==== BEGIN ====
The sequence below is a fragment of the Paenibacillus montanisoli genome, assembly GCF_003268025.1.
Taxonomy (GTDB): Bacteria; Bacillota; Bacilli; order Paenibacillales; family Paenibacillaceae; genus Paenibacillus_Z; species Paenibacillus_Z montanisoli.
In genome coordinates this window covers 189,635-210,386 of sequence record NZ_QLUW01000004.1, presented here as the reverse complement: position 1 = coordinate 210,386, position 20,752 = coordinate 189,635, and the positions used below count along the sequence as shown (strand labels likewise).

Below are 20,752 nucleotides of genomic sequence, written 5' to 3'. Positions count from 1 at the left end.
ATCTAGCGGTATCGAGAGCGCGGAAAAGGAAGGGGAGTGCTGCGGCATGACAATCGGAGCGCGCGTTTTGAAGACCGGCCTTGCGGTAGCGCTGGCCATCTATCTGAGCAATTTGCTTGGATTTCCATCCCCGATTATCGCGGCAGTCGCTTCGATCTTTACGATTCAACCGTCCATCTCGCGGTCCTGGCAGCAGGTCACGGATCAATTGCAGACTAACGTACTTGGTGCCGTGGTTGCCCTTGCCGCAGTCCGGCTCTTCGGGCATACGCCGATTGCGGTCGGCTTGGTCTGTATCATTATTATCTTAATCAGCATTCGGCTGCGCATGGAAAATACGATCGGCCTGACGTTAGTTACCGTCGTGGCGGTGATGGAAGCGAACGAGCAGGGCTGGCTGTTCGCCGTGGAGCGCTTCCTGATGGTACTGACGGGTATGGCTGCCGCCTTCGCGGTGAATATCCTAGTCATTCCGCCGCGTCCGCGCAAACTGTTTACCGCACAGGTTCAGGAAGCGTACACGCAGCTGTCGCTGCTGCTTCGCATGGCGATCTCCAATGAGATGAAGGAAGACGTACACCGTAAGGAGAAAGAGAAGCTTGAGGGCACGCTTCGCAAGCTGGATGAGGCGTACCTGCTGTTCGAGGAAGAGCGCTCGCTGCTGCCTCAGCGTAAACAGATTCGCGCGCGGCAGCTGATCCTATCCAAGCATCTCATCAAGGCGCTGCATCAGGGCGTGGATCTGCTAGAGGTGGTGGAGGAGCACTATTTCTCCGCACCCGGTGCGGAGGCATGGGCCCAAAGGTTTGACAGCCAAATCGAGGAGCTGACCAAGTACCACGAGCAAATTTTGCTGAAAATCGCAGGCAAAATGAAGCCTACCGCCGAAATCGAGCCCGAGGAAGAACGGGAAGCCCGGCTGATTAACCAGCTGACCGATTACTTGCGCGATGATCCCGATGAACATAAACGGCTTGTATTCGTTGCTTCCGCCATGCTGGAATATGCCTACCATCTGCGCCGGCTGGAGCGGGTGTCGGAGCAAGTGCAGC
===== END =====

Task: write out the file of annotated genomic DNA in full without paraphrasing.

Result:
The sequence below is a fragment of the Paenibacillus montanisoli genome, assembly GCF_003268025.1.
Taxonomy (GTDB): Bacteria; Bacillota; Bacilli; order Paenibacillales; family Paenibacillaceae; genus Paenibacillus_Z; species Paenibacillus_Z montanisoli.
In genome coordinates this window covers 189,635-210,386 of sequence record NZ_QLUW01000004.1, presented here as the reverse complement: position 1 = coordinate 210,386, position 20,752 = coordinate 189,635, and the positions used below count along the sequence as shown (strand labels likewise).

Below are 20,752 nucleotides of genomic sequence, written 5' to 3'. Positions count from 1 at the left end.
ATCTAGCGGTATCGAGAGCGCGGAAAAGGAAGGGGAGTGCTGCGGCATGACAATCGGAGCGCGCGTTTTGAAGACCGGCCTTGCGGTAGCGCTGGCCATCTATCTGAGCAATTTGCTTGGATTTCCATCCCCGATTATCGCGGCAGTCGCTTCGATCTTTACGATTCAACCGTCCATCTCGCGGTCCTGGCAGCAGGTCACGGATCAATTGCAGACTAACGTACTTGGTGCCGTGGTTGCCCTTGCCGCAGTCCGGCTCTTCGGGCATACGCCGATTGCGGTCGGCTTGGTCTGTATCATTATTATCTTAATCAGCATTCGGCTGCGCATGGAAAATACGATCGGCCTGACGTTAGTTACCGTCGTGGCGGTGATGGAAGCGAACGAGCAGGGCTGGCTGTTCGCCGTGGAGCGCTTCCTGATGGTACTGACGGGTATGGCTGCCGCCTTCGCGGTGAATATCCTAGTCATTCCGCCGCGTCCGCGCAAACTGTTTACCGCACAGGTTCAGGAAGCGTACACGCAGCTGTCGCTGCTGCTTCGCATGGCGATCTCCAATGAGATGAAGGAAGACGTACACCGTAAGGAGAAAGAGAAGCTTGAGGGCACGCTTCGCAAGCTGGATGAGGCGTACCTGCTGTTCGAGGAAGAGCGCTCGCTGCTGCCTCAGCGTAAACAGATTCGCGCGCGGCAGCTGATCCTATCCAAGCATCTCATCAAGGCGCTGCATCAGGGCGTGGATCTGCTAGAGGTGGTGGAGGAGCACTATTTCTCCGCACCCGGTGCGGAGGCATGGGCCCAAAGGTTTGACAGCCAAATCGAGGAGCTGACCAAGTACCACGAGCAAATTTTGCTGAAAATCGCAGGCAAAATGAAGCCTACCGCCGAAATCGAGCCCGAGGAAGAACGGGAAGCCCGGCTGATTAACCAGCTGACCGATTACTTGCGCGATGATCCCGATGAACATAAACGGCTTGTATTCGTTGCTTCCGCCATGCTGGAATATGCCTACCATCTGCGCCGGCTGGAGCGGGTGTCGGAGCAAGTGCAGC